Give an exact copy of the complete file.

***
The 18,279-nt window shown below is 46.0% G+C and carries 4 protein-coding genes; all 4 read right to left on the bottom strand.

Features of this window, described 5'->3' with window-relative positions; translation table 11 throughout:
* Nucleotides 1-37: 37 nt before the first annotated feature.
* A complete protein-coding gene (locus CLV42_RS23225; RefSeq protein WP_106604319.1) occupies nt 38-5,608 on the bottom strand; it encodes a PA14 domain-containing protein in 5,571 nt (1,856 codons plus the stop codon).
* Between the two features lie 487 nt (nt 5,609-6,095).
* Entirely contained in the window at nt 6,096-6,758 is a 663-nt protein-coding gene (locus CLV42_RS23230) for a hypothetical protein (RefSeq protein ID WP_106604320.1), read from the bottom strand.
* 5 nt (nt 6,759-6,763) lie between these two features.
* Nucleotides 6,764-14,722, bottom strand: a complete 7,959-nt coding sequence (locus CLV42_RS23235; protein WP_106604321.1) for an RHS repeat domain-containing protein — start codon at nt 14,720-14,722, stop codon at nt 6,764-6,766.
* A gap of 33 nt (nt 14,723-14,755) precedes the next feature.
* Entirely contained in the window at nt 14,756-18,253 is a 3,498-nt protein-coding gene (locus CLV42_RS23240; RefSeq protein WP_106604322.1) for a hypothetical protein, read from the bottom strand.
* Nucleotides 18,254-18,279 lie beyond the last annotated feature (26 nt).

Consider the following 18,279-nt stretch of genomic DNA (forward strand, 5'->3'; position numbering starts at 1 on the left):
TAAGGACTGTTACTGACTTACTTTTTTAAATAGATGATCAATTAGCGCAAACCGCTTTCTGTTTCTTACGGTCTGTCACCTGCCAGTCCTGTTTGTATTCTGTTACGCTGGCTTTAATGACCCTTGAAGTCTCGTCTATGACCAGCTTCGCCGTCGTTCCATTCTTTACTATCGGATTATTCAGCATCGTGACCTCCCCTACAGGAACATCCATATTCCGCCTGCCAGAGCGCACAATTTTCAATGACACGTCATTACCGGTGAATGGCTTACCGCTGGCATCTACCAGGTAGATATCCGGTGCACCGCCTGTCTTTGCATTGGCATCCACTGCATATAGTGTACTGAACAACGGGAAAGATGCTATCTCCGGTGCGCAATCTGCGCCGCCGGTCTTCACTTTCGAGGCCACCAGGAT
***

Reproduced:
The 18,279-nt window shown below is 46.0% G+C and carries 4 protein-coding genes; all 4 read right to left on the bottom strand.

Features of this window, described 5'->3' with window-relative positions; translation table 11 throughout:
* Nucleotides 1-37: 37 nt before the first annotated feature.
* A complete protein-coding gene (locus CLV42_RS23225; RefSeq protein WP_106604319.1) occupies nt 38-5,608 on the bottom strand; it encodes a PA14 domain-containing protein in 5,571 nt (1,856 codons plus the stop codon).
* Between the two features lie 487 nt (nt 5,609-6,095).
* Entirely contained in the window at nt 6,096-6,758 is a 663-nt protein-coding gene (locus CLV42_RS23230) for a hypothetical protein (RefSeq protein ID WP_106604320.1), read from the bottom strand.
* 5 nt (nt 6,759-6,763) lie between these two features.
* Nucleotides 6,764-14,722, bottom strand: a complete 7,959-nt coding sequence (locus CLV42_RS23235; protein WP_106604321.1) for an RHS repeat domain-containing protein — start codon at nt 14,720-14,722, stop codon at nt 6,764-6,766.
* A gap of 33 nt (nt 14,723-14,755) precedes the next feature.
* Entirely contained in the window at nt 14,756-18,253 is a 3,498-nt protein-coding gene (locus CLV42_RS23240; RefSeq protein WP_106604322.1) for a hypothetical protein, read from the bottom strand.
* Nucleotides 18,254-18,279 lie beyond the last annotated feature (26 nt).

Consider the following 18,279-nt stretch of genomic DNA (forward strand, 5'->3'; position numbering starts at 1 on the left):
TAAGGACTGTTACTGACTTACTTTTTTAAATAGATGATCAATTAGCGCAAACCGCTTTCTGTTTCTTACGGTCTGTCACCTGCCAGTCCTGTTTGTATTCTGTTACGCTGGCTTTAATGACCCTTGAAGTCTCGTCTATGACCAGCTTCGCCGTCGTTCCATTCTTTACTATCGGATTATTCAGCATCGTGACCTCCCCTACAGGAACATCCATATTCCGCCTGCCAGAGCGCACAATTTTCAATGACACGTCATTACCGGTGAATGGCTTACCGCTGGCATCTACCAGGTAGATATCCGGTGCACCGCCTGTCTTTGCATTGGCATCCACTGCATATAGTGTACTGAACAACGGGAAAGATGCTATCTCCGGTGCGCAATCTGCGCCGCCGGTCTTCACTTTCGAGGCCACCAGGAT